LGBTI equality and human rights in Europe and Central Asia

ILGA-Europe commends historical passing of two key LGBTI resolutions by European Parliament

Today the European Parliament adopted two resolutions clearly calling for a strong agenda for the protection and furtherment of LGBTI equality and human rights in the next European Commission’s term. 

The passing of a resolution on the future of the LGBTI List of Actions unites the European Parliament with 19 member states, who in December signed a call initiated by the Maltese government calling for an EU LGBTI strategy for 2019 - 2024.

“In the current political climate where LGBTI strategy both in the Council and the European Parliament are challenged by a small but loud opposition, this strong call by the European Parliament for the European Commission to not sway but to ensure an even stronger commitment to work on LGBTI rights in the future, is very much needed”, says Katrin Hugendubel, Advocacy Director of ILGA-Europe. 

The resolution clearly calls on the Commission to ensure that LGBTI human rights are given priority in its work programme for 2019-2024, and to develop a LGBTI strategy for its next term, in consultation with the European Parliament and civil society organisations.

The European Parliament reiterated one of the demands ILGA-Europe sets out in its ComeOut pledge  campaign for the European Parliament elections, which was launched today.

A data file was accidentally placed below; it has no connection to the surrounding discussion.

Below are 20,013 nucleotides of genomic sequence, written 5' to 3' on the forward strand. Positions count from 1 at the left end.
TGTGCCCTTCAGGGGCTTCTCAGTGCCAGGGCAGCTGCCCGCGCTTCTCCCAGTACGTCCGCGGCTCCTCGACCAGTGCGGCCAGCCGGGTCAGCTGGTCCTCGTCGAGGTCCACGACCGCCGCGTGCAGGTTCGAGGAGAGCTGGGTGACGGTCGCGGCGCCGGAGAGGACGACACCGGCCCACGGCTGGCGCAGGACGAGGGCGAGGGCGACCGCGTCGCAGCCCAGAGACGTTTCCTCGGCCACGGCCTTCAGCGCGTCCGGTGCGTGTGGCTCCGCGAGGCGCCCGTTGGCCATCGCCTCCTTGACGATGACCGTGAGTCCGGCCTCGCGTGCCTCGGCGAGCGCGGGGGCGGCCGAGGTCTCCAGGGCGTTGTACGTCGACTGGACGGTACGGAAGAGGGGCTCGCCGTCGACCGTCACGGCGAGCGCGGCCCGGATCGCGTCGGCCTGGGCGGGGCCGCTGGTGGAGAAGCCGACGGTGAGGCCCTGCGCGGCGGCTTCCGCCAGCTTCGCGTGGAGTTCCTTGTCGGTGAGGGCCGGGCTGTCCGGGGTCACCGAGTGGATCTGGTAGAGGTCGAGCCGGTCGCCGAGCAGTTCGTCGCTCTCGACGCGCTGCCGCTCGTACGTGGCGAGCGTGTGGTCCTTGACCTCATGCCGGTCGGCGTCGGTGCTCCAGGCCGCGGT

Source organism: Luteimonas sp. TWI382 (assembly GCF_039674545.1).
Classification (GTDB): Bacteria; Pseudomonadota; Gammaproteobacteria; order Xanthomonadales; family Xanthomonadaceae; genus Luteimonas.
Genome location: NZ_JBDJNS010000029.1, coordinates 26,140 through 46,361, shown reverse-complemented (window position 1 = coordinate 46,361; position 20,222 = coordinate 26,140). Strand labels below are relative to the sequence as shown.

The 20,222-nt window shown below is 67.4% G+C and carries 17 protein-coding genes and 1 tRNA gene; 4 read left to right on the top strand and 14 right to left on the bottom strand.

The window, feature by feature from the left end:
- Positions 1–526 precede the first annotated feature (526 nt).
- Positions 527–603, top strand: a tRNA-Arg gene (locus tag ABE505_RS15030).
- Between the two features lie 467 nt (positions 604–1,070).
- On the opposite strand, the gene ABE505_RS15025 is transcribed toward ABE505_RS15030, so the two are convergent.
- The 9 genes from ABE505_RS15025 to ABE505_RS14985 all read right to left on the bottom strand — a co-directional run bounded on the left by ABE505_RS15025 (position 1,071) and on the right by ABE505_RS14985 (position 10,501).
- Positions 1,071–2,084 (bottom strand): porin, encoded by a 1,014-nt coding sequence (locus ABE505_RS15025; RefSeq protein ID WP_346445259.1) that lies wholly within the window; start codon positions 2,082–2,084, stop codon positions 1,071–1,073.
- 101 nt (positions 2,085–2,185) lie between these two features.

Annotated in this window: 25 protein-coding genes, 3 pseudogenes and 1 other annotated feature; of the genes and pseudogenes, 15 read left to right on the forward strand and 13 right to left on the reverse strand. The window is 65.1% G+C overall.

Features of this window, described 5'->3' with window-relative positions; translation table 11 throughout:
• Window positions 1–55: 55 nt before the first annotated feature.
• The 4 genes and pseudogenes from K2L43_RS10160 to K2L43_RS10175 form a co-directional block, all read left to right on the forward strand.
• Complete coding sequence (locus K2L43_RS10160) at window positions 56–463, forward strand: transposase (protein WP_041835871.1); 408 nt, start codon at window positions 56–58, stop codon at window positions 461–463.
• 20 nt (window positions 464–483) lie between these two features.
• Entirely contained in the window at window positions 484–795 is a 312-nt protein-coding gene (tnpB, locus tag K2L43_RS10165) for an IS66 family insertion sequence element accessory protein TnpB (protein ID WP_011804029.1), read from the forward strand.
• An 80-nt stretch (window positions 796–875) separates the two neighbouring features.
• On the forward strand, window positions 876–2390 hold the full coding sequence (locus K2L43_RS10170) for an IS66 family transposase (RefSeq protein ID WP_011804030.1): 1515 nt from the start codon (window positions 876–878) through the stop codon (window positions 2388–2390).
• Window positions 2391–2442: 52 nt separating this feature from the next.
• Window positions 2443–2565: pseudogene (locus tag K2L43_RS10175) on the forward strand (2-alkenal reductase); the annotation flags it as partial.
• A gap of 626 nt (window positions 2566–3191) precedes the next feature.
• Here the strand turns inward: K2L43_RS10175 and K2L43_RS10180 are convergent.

“The last five years showed clearly that a strategic commitment such as the LGBTI list of actions allows the European Commission to be more ambitious in its work on progressing LGBTI equality. It is important to build on the progress of the list of actions in the next term,”notes Evelyne Paradis, Executive Director of ILGA-Europe.

Second resolution on intersex rights

A second historical resolution adopted today focuses on the human rights of intersex people. Here, the European Parliament is not only acknowledging the ongoing human rights violations intersex people still face in the EU today, but also sets out clearly what needs to be done both on national and EU level, such as ensuring protection against any form of discrimination under the ground “sex” and putting in place legislation  that will finally ensure a protection of intersex people’s bodily integrity. 

Addressing the first candidate signatories of the ComeOut pledge, Secretary of OII Europe Kitty Anderson said “When the resolution was announced, I got messages all over Europe from intersex activists saying they felt heard and protected.”

“This is a monumental step forward for the rights of intersex people and is somehing we can truly build on.”

“Intersex rights need to be clearly integrated into all work of the EU institutions in the future, and the future LGBTI strategy needs to set out clearly how the European Commission will work to ensure the full protection of intersex human rights, including supporting member states in putting in place legal protection of intersex people’s bodily integrity,” Paradis adds.